I’m one of those persons who doesn’t like highway driving anymore. I use to drive in the northeast(on crazy busy highways) but had 2 incidents that really shook me(which put my life at risk) but was OK . (late 90s) I had been driving for 20 years then. To the person who loves to drive fast and doesn’t understand their family and friends anxiety-you don’t sound very empathetic. . We have idiots on the road who feel they can drive 90 miles an hour while multitasking..texting , talking on cell phones who put themselves and others at risk. I don’t… Read more »

MR
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MR

I am very curious as to what causes hwy anxiety. I have none of it. In fact my life long dream was completed when I went to Germany to be able to drive on their speed limitless hwys allowing me to reach consistent speeds of over 150mph, and old people were still passing me. I am an American, but there is something painfully wrong with Americans with how so many are afraid to go fast. In fact its getting pretty annoying with family members that are scared of me driving. Never mind the fact that I have professionally raced AND… Read more »

Bertha Castruita
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Bertha Castruita

I used to drive all over the place and about 6 years ago out of nowhere I started panicking on the freeway. First I couldn’t be with anyone as a passenger on the freeway to now where I’m OK but I can’t be on the driver side. I hv tried taking small steps n drive a little on if n it didn’t help. I need help I hv lost job opportunities because of it.

Joey
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Joey

Same here…I used to have no issue at all on freeways and gradually over the years I have become paralyzed by them. It seems to me somewhat tied to lack of sleep but that definitely isn’t the whole issue. I am mystified why I could drive on freeways years ago but now I can’t!

Yuri
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Yuri

Highway driving is f’d up, Period! Too much unnecessary speed. I used to push 80mph tops in Boston but after getting into a serious accident at 45mph when my car skidded into a shallow valley and came out virtually unscathed, I can barely push 60mph on a highway. Anxiety is killing me on highway so as AAA mentioned, I have come to accept that highway driving is not for me anymore. Although my work routine is an hour long journey to Phoenix, I am much comfortable and feels safe and sad. May be I need help, may be I don’t.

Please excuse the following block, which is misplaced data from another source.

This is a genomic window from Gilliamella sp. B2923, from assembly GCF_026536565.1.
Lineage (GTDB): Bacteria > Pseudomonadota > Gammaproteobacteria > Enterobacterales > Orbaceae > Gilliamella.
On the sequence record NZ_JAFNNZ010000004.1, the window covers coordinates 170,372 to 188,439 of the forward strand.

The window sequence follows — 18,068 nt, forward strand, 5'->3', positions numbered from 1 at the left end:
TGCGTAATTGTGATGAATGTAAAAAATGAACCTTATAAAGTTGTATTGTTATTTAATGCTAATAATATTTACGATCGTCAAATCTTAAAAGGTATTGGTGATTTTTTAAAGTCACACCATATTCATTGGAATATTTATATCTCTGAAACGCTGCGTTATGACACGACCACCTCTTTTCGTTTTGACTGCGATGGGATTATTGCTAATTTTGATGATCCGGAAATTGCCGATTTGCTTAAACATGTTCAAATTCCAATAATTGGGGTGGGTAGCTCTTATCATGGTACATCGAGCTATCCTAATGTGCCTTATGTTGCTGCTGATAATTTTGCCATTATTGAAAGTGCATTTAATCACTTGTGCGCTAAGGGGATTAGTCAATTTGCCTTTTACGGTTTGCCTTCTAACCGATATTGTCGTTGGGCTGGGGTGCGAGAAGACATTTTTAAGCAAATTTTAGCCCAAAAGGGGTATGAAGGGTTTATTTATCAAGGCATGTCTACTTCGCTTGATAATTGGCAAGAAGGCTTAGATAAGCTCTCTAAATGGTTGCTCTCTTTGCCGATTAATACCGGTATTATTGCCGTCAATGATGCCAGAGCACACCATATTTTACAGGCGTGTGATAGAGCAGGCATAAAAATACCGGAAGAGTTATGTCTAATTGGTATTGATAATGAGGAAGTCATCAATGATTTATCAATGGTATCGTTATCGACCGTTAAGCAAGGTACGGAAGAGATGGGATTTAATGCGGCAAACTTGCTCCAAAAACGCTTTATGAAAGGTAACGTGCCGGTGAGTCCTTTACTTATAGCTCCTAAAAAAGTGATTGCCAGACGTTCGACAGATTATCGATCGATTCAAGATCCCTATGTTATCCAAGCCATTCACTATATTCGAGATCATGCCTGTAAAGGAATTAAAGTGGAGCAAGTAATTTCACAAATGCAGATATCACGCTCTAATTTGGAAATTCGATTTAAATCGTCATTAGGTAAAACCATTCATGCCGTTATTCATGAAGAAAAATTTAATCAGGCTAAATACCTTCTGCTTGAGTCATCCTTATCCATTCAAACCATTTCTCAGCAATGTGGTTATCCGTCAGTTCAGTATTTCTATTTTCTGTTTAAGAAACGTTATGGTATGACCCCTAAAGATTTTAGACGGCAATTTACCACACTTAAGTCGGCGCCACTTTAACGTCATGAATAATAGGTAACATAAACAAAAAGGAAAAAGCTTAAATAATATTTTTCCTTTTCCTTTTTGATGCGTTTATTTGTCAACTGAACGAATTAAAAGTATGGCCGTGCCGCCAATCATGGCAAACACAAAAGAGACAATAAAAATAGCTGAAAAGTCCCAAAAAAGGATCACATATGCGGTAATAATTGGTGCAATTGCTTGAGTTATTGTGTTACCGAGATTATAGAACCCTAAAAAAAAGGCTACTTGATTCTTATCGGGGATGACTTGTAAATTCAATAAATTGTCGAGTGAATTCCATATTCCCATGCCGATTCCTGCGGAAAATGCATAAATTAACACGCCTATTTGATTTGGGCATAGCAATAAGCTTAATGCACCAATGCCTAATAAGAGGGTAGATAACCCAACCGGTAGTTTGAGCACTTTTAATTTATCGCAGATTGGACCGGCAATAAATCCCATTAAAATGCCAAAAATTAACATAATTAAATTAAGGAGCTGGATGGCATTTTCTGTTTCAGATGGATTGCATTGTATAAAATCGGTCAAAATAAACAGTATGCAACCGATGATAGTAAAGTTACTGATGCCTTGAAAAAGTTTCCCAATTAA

Cheryl
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Cheryl

I completely agree with AAA’s post above. I would rather take an hour to get peacefully where I am going than have a 20-minute HELL ride on the highway. The anxiety is severe whether I am the passenger or the driver. I tried meds, meditation, therapy, and persistence for 10 years. I finally realized there is ZERO reason I ever need to go on a highway again as long as I live. My life is much happier with avoidance.

jermaine
Guest

It really helped me out a lot thanks

TweenselMom
Guest

I guess to conquer fear of driving, one needs to practice A LOT before going out there.

agi
Guest
agi

Oh, dear me! I had had light years of driving practice including German highways where I drove 200kmph. And you know what? a day came when this irrational fear of highways came and could almost do nothing with it. I do drive if i have to, but then im exhausted like hell.

AAA
Guest
AAA

I’m really not sure that saying “avoiding the highway” is the worst thing you can do. In my case, it’s the best. I have ZERO reason to ever drive on the highway, there are always backroads that I can take to get anywhere that I’m going. I have extreme claustrophobia and horrible anxiety when it comes to driving on the highway. Just being in a car gives me horrible claustrophobia but being on the highway makes in worse since I live in OKC which has some of the worst traffic congestion in the entire US. Some of us justs won’t… Read more »

Frank
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Frank

I only find highway driving stressful during the day. I have plenty of confidence in my own driving abilities, but other drivers worry me. People are so much more distracted these days. Add that to the reckless driving habits that have always plagued the roads, and you’ve got a disturbing cocktail. I honestly can’t count how many times I’ve almost been hit by some jerk changing lanes before they had enough room. Most of those times they don’t even bother to signal. It happens almost daily. I’m sure, in their heads, they think they’re great drivers. But in reality they’re… Read more »

Amanda
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Amanda

I think anxiety comes from being uncertain that your skills will be sufficient to keep you safe on the road. That is why I took a mature drivers course. I needed a refresher of how to drive safely and with awareness, so I took a class taught by police officers. It was an anxiety relief for me.

agi
Guest
agi

hey! It really may be a good idea!

tanique
Guest
tanique

When i drive the main streets or highways i can’t breathe and it feels like im going to crash i wasn’t like this when i was younger i dontknow what to do i haven’t took my road test yet what can i do please help.

Peter
Guest
Peter

I dont know how it started but it started out of the blue I am driving Since 2001, One day I drove on the highway and started feeling scared didn’t why I had to exit right away. ever since then whenever I drive on the highway I shake I cant control it. I have been driving on the highway for long time :S don’t know how this started.

MsKatrina
Guest

I don’t have a fear of driving but I am not a big fan. Driving is just a necessary evil for me. I will admit to having a touch of night vertigo though.

jshgtuy
Guest
jshgtuy